There were several delightful aspects to this event. In the first place, it was held in a huge and practical arena which probably serves as a cattle mart during the rest of the year. It was spacious, airy, and had a pleasant air of the muddy outdoors about it - as far removed as you could imagine from the stuffy claustrophobia of London events. Even the people attending were sensibly attired in outdoor gear, with not a pair of high heels in sight - not when I was there anyway. It was a pleasure to walk around with lots of fresh air and glimpses of blue sky at intervals, and to see live sheep penned in comfy stalls among the professional stands.
Secondly, it had the most marvellous range of things to see as well as to buy, with lots of people demonstrating how to make felt, peg rugs, knit socks, spin yarn, shear sheep - there was even a Norwegian demonstration of nalebinding or netting-knitting - that last is my term, not theirs, and apologies to those of you who know more about this ancient technique than do I. Got a leaflet on it, and will try, although I fear the intricacies of winding loops around your thumb are going to escape me when there isn't a kind instructor on hand.
And thirdly, and most amazingly for me, I met so many friends! People I've been corresponding with over the past year, people with whom I've exchanged so many confidences, swapped so many hints, but never seen in person until now.
One of the very first people I met was none other than Ambermoggie, dear Amber! It seemed as if we'd always known each other - indeed we recognised each other outside the building, on the way in! She's holding the most marvellous spirit figure which she had made and brought for me. How did she know the colours of the jacket I would be wearing that day? But then, I shouldn't have been surprised. These things come naturally to her. Amber, it was so lovely to meet and hug and talk. The first of many meetings.
And then I had to seek out the stand of someone with whom I've been exchanging frantic yarn-based emails for ages - the lovely Andy Hammand, probably the last supplier of undyed yarns in England.
Andy had brought along some amazing yarns to Woolfest, including a particularly nice wool/nylon sockweight which is a perfect match for any Opal pattern, as well as some divine rovings.
Right next door to Andy was the effervescent Jenni of Fyberspates (and how she creates those colourways in her yarns I will never know).
A few aisles over, I finally tracked down Natalie of The Yarn Yard. I was one of Natalie's first customers when she started selling her superb hand-dyed yarns on eBay, and we're firm emailing friends now, but we hadn't met until Woolfest.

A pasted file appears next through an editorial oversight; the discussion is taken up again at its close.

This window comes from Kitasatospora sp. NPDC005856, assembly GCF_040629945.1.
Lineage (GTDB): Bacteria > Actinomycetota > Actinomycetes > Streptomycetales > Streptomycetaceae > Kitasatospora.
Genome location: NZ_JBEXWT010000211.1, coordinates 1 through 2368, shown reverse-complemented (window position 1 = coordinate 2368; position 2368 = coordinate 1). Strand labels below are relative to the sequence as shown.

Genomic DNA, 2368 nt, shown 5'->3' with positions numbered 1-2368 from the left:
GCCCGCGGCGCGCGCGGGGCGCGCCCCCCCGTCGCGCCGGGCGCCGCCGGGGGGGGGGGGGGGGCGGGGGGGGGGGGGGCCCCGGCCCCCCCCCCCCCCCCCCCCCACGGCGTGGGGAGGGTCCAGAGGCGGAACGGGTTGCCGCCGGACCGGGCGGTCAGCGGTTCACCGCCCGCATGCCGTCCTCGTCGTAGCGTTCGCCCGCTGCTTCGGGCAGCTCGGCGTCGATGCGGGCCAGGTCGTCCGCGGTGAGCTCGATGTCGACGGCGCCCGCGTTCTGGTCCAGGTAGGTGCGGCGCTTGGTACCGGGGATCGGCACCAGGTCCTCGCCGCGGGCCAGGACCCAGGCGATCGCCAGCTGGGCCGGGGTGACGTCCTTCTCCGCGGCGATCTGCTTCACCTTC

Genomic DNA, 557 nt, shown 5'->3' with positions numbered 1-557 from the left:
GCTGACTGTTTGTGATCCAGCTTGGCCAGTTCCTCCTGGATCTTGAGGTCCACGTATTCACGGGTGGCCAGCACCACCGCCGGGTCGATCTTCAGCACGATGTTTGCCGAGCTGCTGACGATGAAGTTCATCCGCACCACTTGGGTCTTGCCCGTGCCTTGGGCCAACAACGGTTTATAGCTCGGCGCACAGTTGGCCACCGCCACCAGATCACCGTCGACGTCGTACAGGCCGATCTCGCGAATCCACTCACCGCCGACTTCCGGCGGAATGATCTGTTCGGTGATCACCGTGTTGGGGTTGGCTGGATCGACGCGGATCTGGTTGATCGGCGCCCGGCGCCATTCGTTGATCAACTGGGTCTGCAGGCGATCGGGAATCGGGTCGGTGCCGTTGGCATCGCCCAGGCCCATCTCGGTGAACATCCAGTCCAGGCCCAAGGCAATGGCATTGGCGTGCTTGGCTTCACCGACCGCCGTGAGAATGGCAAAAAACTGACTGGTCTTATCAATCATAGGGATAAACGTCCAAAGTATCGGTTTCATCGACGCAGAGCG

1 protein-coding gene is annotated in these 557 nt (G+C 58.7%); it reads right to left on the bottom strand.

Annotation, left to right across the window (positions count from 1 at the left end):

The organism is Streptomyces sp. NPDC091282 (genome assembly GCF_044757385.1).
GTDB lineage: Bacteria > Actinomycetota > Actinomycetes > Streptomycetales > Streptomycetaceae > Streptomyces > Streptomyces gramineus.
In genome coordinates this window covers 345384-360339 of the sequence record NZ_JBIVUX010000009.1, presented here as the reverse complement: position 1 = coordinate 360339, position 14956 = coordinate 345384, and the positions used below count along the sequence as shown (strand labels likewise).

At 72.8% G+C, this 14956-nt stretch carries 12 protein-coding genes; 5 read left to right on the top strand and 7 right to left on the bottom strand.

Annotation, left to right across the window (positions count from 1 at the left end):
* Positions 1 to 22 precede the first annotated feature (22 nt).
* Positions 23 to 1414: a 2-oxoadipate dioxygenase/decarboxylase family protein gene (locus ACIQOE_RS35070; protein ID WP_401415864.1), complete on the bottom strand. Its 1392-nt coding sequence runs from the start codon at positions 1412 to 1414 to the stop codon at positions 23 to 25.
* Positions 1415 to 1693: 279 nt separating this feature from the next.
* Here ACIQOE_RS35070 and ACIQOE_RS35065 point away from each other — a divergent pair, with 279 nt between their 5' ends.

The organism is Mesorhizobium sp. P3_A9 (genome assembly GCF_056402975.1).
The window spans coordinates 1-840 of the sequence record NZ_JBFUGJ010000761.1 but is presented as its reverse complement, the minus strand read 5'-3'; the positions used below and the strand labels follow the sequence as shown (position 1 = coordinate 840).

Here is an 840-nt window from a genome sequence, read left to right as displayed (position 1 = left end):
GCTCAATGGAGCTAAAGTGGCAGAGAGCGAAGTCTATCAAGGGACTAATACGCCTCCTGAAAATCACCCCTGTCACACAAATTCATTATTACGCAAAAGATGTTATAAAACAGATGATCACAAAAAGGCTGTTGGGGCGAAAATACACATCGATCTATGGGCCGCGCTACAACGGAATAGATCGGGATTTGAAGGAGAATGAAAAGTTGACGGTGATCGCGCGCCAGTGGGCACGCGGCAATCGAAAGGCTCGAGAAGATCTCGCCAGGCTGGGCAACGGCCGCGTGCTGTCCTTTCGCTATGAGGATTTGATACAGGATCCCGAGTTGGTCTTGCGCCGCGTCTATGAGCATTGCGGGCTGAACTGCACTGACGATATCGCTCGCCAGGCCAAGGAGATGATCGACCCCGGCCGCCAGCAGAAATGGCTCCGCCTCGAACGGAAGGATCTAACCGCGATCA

Here she is, showing me her mouthwatering new range of organic hand-dyed yarns. These are so gorgeous you just can't resist them. Go look at her site and you'll see what I mean.
And I still wasn't done with meeting friends! Checking through the delectable glitter cones on the stand of my old acquaintances, Uppingham Yarns, I was hailed by none other than Jo - or, as I have to call her in the interests of clarity, UK Jo (that's why I now sign my comments Jo at Celtic Memory Yarns, so you won't confuse us).
Since we'd never met in real time before, I asked, somewhat bewildered, how on earth she had recognised me. Jo just laughed and said, 'For heaven's sake, there you were, standing with your arms full of yarn cones, just like in your blog picture - who else could it be?' Lovely girl - and do you see that great skull and crossbones, with a bell on it? Super-cool!
Oh the stands, and the stalls, and the sheep, the things to see and the THINGS TO BUY!
Rovings in every colour of the rainbow.
The most adorable tiny felted boots.
A full-sized yurt with felted panels (felt was really big in every way at Woolfest).
Remember the discussion on sock machines a few postings ago?
This wonderful gentleman collects them, mends them, advises on them, and generally keeps the craft alive and well in England (no, he wouldn't sell any of his, and I don't blame him. I wish he would, but I don't blame him).
Look at the great jackets these two stallholders are wearing?
and the amazing wallhanging made by Nickie Kirkby who keeps a flock of rare Gotland sheep.
I was fascinated by this method of making rugs with pegs, string and raw wool. Got to try that!
I met angora goats -
and a pair of ultra-dignified alpacas (wouldn't you just love to bury your hands in that coat?)
and even a very rare Manx Loghtan (presumably there are no narrow gateways or low washing lines on the Isle of Man).
Stayed far longer than I had intended, but eventually tore myself away to find Richard (who had retired to the nearest hill to search for birdlife) and head back to Northumberland.
What did I buy? Not all that much really. A few books - one on knitting ganseys, one on freeform knitting and crochet, one on feltmaking. A wraps-per-inch thingy - don't really need it, but it was so nice to see it freely available that I indulged. Some serious cones of merino-tencel sockweight from Andy Hammand.
And, as an extra treat, 100g of baby alpaca roving.
(As a postscript to this, when my bag was going through the security check at Newcastle Airport the next day, the woman watching the screen looked perplexed, hesitated, and then asked me, 'Is it loaves of bread you have in there?' I hastily explained that it was another essential of life, yarn, and she nodded. Doubtfully, but she nodded.)
It was definitely, far and away the nicest wool event ever. And we went on having a nice time for a whole second day before we had to catch the plane home. But no more tonight. Tomorrow I'll tell you about the wild splendour of the Durham moors, Hadrian's Wall in Northumberland, and a haunted inn where - but no. Wait until tomorrow!